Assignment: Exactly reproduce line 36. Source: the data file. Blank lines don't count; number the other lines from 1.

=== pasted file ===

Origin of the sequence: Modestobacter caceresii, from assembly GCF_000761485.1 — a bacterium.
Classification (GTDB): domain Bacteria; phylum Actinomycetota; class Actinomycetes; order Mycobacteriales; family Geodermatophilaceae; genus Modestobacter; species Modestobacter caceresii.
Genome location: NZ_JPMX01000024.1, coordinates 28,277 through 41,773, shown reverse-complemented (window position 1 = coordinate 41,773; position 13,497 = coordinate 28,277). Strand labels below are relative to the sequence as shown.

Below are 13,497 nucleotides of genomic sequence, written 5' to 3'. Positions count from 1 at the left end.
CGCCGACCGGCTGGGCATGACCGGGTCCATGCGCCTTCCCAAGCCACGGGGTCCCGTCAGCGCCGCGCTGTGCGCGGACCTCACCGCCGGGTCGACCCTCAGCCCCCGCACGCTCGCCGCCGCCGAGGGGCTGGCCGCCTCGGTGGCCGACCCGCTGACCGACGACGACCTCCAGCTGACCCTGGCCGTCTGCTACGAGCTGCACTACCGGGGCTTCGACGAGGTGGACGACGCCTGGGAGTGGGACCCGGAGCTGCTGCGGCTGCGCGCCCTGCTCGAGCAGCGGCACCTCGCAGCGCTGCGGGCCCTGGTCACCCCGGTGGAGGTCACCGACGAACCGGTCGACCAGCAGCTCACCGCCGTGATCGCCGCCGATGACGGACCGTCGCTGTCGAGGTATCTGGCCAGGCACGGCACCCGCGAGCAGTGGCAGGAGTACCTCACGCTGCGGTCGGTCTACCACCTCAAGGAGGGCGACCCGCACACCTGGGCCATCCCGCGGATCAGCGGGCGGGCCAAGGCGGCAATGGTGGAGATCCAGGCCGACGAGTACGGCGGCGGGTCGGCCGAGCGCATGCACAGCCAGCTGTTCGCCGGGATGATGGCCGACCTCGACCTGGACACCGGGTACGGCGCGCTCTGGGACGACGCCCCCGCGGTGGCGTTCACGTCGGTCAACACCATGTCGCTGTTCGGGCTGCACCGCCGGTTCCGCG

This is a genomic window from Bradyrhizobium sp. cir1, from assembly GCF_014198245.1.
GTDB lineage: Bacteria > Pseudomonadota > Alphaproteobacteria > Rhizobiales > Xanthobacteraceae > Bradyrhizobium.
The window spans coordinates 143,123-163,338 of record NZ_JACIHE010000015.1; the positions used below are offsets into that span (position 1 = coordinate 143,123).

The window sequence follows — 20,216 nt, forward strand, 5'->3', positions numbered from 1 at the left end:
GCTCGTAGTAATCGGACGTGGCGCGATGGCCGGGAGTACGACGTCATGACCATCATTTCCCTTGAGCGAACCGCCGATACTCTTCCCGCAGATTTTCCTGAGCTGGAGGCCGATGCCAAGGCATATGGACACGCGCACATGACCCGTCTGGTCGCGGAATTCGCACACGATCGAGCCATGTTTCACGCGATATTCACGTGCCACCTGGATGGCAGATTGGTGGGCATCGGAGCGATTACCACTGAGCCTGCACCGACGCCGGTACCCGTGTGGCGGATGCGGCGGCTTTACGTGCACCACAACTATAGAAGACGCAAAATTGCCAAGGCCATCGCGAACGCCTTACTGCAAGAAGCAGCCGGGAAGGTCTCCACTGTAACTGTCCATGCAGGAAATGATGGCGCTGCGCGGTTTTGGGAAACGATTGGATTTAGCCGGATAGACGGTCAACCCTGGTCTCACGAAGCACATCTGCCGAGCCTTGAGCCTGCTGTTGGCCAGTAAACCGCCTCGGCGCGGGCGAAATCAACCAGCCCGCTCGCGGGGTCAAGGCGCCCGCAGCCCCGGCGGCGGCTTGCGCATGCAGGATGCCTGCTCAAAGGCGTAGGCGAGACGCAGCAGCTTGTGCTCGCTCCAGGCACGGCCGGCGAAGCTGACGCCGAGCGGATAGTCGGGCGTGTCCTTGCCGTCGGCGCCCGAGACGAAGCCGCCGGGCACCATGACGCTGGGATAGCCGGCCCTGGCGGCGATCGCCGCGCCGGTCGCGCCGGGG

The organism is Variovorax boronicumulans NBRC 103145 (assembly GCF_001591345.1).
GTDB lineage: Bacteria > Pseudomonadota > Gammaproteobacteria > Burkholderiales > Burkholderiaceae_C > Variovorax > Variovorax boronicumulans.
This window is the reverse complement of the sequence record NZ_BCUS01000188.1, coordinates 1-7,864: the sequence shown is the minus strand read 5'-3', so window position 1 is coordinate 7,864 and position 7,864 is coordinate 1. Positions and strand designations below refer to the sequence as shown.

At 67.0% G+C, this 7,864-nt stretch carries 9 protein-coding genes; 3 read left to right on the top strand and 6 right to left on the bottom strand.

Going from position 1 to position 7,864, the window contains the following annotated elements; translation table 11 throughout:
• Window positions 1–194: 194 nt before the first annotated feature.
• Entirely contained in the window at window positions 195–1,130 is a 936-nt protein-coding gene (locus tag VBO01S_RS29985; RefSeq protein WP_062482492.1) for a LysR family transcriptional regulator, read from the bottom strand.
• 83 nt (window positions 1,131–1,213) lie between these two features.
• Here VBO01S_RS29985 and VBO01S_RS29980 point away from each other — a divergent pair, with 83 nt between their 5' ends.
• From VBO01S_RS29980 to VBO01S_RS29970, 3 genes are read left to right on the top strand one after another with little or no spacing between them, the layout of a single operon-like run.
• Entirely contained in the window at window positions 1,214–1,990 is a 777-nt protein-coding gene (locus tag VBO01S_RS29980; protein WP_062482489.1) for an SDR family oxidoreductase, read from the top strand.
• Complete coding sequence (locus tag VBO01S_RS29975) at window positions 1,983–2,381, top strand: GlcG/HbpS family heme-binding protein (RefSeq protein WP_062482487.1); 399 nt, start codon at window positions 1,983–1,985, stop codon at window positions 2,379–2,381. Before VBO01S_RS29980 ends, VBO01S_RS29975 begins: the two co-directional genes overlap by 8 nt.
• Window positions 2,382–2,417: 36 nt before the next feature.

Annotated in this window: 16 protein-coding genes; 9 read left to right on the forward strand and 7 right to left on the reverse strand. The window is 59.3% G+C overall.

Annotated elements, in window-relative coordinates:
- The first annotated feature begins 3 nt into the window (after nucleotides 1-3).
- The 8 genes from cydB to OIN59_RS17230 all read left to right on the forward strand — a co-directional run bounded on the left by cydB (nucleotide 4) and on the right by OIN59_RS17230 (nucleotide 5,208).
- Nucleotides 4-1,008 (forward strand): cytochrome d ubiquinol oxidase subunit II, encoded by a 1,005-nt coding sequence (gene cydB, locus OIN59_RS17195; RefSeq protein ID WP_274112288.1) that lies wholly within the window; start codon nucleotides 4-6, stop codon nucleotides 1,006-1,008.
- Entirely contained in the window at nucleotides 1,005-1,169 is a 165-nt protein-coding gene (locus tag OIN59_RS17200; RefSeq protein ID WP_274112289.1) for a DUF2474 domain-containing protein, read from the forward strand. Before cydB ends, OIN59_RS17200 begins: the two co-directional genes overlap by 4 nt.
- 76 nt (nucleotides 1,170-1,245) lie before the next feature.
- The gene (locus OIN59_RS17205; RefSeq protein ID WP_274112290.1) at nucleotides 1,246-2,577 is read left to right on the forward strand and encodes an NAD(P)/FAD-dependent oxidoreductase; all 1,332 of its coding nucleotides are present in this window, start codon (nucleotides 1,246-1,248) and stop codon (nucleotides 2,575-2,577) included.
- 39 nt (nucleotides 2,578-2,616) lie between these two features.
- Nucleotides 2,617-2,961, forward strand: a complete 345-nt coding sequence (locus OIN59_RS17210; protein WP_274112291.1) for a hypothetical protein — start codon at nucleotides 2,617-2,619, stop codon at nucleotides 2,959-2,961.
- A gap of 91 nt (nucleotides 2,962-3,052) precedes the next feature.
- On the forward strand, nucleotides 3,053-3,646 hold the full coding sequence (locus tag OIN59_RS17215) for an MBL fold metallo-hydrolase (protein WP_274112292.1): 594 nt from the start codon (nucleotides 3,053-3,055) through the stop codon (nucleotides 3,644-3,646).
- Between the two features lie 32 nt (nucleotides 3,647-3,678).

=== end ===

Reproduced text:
- Between the two features lie 32 nt (nucleotides 3,647-3,678).